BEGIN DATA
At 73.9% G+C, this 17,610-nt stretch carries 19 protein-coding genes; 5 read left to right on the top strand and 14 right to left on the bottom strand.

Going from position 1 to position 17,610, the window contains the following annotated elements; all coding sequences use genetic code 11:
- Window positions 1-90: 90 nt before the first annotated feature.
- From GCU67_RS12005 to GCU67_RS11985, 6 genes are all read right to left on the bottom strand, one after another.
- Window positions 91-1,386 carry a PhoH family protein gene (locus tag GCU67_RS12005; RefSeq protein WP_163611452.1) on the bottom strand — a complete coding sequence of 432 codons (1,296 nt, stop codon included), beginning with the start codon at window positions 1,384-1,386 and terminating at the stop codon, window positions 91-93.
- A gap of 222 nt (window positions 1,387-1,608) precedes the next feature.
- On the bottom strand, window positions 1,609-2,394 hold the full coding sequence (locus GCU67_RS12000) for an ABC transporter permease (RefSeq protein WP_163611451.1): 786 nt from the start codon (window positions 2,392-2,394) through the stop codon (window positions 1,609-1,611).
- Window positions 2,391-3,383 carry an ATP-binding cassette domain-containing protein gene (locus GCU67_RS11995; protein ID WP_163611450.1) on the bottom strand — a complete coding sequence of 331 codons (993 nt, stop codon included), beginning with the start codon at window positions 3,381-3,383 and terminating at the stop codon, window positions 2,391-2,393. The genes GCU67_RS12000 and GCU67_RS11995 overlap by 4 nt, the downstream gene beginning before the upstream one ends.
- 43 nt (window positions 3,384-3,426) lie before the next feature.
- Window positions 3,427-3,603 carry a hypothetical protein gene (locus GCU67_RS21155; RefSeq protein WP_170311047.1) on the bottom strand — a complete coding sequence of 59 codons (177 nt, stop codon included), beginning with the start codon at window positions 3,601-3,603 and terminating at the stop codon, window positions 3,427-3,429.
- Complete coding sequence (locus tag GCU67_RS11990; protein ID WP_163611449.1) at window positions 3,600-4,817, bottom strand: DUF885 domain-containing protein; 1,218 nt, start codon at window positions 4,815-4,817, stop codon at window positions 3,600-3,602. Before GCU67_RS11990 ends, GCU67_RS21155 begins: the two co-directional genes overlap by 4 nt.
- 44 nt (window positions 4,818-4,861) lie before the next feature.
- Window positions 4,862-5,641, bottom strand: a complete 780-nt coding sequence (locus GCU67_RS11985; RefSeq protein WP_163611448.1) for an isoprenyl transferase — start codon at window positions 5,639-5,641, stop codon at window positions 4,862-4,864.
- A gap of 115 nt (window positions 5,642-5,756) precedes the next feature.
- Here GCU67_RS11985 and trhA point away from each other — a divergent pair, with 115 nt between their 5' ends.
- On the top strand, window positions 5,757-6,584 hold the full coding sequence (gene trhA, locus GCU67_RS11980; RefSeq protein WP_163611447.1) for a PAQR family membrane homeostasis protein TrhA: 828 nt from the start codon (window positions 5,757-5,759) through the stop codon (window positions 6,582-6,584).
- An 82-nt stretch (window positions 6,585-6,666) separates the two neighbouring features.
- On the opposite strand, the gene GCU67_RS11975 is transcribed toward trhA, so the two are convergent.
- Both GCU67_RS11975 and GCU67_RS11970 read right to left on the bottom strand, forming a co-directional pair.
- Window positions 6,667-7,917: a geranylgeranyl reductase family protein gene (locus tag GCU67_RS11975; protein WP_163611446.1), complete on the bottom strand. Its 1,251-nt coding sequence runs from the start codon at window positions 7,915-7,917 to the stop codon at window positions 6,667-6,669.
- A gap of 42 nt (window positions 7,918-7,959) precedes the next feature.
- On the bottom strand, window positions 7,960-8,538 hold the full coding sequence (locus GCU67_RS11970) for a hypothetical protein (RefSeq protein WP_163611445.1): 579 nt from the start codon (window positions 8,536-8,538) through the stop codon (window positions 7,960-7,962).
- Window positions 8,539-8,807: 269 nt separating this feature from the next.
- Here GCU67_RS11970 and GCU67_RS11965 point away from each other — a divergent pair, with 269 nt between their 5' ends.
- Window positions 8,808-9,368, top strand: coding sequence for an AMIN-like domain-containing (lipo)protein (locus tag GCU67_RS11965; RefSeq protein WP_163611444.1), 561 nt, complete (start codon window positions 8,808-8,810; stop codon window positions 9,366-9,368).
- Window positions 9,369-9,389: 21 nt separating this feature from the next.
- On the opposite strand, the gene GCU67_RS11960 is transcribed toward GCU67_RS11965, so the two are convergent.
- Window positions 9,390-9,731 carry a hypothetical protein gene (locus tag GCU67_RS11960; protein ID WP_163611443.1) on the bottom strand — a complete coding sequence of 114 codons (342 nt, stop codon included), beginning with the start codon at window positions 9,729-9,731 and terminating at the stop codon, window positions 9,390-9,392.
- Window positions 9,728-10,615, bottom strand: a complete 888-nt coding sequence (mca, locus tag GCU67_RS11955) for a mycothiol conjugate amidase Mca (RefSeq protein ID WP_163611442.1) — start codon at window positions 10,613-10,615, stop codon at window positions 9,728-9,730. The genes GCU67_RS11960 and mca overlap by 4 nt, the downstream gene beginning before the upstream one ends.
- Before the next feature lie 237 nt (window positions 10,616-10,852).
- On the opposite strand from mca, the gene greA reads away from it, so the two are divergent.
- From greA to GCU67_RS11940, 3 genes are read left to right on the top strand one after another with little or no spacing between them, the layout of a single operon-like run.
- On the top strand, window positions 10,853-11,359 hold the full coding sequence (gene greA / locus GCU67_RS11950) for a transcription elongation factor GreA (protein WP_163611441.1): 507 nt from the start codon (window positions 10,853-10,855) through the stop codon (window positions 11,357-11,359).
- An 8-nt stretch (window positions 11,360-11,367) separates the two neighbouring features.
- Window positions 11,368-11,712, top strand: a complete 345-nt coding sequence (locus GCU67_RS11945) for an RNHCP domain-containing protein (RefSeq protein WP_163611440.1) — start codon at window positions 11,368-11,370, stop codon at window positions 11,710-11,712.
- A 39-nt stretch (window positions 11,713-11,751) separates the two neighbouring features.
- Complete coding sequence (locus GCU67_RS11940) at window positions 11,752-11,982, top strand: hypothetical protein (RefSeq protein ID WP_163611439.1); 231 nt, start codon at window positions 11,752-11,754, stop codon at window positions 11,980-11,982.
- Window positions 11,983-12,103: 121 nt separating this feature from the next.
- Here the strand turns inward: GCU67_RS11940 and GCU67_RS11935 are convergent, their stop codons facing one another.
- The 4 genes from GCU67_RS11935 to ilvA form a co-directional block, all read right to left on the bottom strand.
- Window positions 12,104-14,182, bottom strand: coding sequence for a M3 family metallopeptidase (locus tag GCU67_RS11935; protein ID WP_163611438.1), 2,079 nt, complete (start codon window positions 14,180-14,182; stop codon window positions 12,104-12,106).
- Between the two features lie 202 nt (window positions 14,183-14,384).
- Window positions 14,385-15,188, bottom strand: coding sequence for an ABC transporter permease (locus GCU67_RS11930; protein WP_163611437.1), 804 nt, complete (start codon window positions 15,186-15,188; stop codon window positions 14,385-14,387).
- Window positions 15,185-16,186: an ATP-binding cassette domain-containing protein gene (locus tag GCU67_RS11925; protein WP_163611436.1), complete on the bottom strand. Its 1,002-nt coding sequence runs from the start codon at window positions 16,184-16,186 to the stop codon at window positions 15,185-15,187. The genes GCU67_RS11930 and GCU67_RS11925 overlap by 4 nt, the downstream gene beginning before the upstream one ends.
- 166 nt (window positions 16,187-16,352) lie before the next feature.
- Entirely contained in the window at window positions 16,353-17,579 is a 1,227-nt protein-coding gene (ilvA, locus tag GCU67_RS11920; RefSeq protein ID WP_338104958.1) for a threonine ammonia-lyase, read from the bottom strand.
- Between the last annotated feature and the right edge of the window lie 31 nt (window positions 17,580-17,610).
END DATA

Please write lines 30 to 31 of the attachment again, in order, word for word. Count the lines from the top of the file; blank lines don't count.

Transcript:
- Before the next feature lie 237 nt (window positions 10,616-10,852).
- On the opposite strand from mca, the gene greA reads away from it, so the two are divergent.